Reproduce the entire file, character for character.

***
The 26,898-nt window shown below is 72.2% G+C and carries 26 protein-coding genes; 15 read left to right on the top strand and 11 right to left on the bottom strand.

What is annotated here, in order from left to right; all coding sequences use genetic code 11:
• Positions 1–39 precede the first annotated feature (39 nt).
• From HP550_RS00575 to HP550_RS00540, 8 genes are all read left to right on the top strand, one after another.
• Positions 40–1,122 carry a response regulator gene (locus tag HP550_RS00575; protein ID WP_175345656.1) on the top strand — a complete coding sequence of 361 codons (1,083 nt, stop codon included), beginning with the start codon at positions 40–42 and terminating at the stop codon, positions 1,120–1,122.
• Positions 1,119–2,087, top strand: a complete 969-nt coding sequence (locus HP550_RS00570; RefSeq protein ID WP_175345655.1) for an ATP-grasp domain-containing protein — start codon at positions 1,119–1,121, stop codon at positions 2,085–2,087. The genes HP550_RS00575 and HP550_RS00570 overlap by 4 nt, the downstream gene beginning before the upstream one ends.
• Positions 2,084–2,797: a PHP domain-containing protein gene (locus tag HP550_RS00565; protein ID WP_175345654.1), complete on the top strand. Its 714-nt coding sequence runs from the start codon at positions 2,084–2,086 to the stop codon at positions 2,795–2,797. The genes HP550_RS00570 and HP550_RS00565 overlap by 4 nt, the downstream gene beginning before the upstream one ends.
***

The 26,898-nt window shown below is 72.2% G+C and carries 26 protein-coding genes; 15 read left to right on the top strand and 11 right to left on the bottom strand.

What is annotated here, in order from left to right; all coding sequences use genetic code 11:
• Positions 1–39 precede the first annotated feature (39 nt).
• From HP550_RS00575 to HP550_RS00540, 8 genes are all read left to right on the top strand, one after another.
• Positions 40–1,122 carry a response regulator gene (locus tag HP550_RS00575; protein ID WP_175345656.1) on the top strand — a complete coding sequence of 361 codons (1,083 nt, stop codon included), beginning with the start codon at positions 40–42 and terminating at the stop codon, positions 1,120–1,122.
• Positions 1,119–2,087, top strand: a complete 969-nt coding sequence (locus HP550_RS00570; RefSeq protein ID WP_175345655.1) for an ATP-grasp domain-containing protein — start codon at positions 1,119–1,121, stop codon at positions 2,085–2,087. The genes HP550_RS00575 and HP550_RS00570 overlap by 4 nt, the downstream gene beginning before the upstream one ends.
• Positions 2,084–2,797: a PHP domain-containing protein gene (locus tag HP550_RS00565; protein ID WP_175345654.1), complete on the top strand. Its 714-nt coding sequence runs from the start codon at positions 2,084–2,086 to the stop codon at positions 2,795–2,797. The genes HP550_RS00570 and HP550_RS00565 overlap by 4 nt, the downstream gene beginning before the upstream one ends.